According to a pooled analysis of results from two large clinical trials, the immunotherapy agent Provenge® (D9902A) improves survival in patients with hormone-refractory prostate cancer.
The prostate is a gland of the male reproductive system that produces some of the fluid that transports the sperm during male ejaculation. Prostate cancer is a disease in which cancer cells form in the tissues of the prostate. After skin cancer, prostate cancer is the most common form of cancer diagnosed in men. However, overall survival rates for all stages of prostate cancer have improved dramatically over the past 20 years. Current treatment options for prostate cancer include watchful waiting, surgery, chemotherapy, radiation or hormonal therapy. Hormonal therapy is designed to lower the presence or block the effects of testosterone, which stimulates the growth of hormone-dependent types of prostate cancer. Some types of prostate cancer can become resistant to hormonal therapy and will then require a different treatment approach; this condition is known as hormone-refractory prostate cancer.
The Provenge vaccine is made from the proteins found in prostate cancers. It is engineered to introduce a target to the patient’s immune system; the immune system is then triggered to mount a response against that target. Hormone refractory prostate cancer can be difficult to treat, so novel approaches, such as immune stimulating vaccines like Provenge, are providing hope of a better outcome for these patients.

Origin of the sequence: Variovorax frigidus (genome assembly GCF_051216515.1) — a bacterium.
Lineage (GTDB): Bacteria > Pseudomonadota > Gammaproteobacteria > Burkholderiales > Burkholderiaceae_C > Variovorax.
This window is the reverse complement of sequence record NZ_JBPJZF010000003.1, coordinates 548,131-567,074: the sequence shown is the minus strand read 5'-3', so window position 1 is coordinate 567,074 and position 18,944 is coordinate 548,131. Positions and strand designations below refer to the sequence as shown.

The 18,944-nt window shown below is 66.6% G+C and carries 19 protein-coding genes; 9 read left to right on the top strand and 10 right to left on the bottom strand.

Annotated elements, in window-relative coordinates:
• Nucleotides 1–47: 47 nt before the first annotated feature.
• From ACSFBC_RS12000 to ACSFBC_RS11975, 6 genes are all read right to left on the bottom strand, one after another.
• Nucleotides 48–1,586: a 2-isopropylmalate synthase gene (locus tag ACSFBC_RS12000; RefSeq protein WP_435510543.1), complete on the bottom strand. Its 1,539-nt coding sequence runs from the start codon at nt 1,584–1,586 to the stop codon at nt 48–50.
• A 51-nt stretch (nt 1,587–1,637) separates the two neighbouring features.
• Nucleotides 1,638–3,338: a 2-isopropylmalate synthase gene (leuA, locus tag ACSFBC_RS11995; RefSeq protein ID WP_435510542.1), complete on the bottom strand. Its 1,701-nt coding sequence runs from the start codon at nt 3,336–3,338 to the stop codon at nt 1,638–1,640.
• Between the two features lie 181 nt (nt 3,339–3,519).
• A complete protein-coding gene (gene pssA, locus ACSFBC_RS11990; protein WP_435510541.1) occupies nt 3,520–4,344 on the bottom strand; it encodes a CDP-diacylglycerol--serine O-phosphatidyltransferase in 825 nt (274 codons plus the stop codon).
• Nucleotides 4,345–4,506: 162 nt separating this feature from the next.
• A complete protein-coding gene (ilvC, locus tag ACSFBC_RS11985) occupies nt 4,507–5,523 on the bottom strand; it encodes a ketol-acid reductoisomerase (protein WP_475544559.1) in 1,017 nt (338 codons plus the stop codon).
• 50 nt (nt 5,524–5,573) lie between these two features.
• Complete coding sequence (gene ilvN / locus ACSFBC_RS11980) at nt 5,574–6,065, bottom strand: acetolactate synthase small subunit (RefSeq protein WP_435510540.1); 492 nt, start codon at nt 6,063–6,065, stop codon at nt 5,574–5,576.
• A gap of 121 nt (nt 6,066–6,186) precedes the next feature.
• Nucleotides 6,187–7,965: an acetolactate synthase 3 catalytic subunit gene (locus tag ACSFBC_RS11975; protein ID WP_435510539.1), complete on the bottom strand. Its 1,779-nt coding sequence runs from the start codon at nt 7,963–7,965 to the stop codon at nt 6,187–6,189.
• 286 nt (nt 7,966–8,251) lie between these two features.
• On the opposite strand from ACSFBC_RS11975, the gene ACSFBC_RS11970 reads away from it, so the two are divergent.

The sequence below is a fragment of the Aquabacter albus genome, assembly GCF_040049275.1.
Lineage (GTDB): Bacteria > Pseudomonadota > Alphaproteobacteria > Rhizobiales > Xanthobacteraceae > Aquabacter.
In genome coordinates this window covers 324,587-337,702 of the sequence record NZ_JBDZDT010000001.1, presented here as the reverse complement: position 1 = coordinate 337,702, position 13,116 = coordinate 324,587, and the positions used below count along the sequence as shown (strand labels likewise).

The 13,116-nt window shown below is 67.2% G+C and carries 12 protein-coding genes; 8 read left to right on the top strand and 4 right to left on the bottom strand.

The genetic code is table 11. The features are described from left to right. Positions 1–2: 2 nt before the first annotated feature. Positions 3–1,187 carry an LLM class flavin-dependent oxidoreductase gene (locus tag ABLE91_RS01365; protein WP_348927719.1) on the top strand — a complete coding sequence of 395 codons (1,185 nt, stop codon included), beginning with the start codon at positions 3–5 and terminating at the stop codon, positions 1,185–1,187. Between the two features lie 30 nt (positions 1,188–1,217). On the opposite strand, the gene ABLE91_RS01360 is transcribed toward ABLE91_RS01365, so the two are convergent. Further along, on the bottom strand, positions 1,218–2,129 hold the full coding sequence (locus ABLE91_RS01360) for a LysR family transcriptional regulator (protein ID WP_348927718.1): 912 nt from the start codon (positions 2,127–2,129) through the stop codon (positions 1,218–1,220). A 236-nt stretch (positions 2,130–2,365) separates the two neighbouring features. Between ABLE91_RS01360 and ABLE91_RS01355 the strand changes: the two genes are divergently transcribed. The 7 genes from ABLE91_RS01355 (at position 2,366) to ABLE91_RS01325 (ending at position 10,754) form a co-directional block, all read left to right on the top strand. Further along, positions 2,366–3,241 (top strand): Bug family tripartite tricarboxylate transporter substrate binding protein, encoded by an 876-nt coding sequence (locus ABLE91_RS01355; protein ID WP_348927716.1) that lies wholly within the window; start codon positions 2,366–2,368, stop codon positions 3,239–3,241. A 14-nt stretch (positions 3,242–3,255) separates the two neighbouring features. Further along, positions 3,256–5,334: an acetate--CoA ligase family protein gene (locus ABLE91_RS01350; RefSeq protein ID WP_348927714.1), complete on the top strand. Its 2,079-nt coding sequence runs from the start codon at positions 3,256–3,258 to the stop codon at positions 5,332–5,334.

Two large clinical trials directly comparing Provenge to placebo (inactive substitute) have been conducted to evaluate Provenge in men with hormone-refractory prostate cancer. Researchers recently pooled the data from these two trials, referred to as the D9901 and D9902A studies. Overall, the men who received Provenge had an improved duration of survival of 23 percent over those who received placebo. Furthermore, at three years, significantly more men who were treated with Provenge were alive. The most common side effects associated with Provenge were chills and fever lasting one to two days.
Patients with hormone-refractory prostate cancer may wish to speak with their physician regarding their individual risks and benefits of participating in a clinical trial further evaluating Provenge or other promising therapeutic agents. Two sources of information regarding ongoing clinical trials include the National Cancer Institute (www.cancer.gov) and www.cancerconsultants.com.
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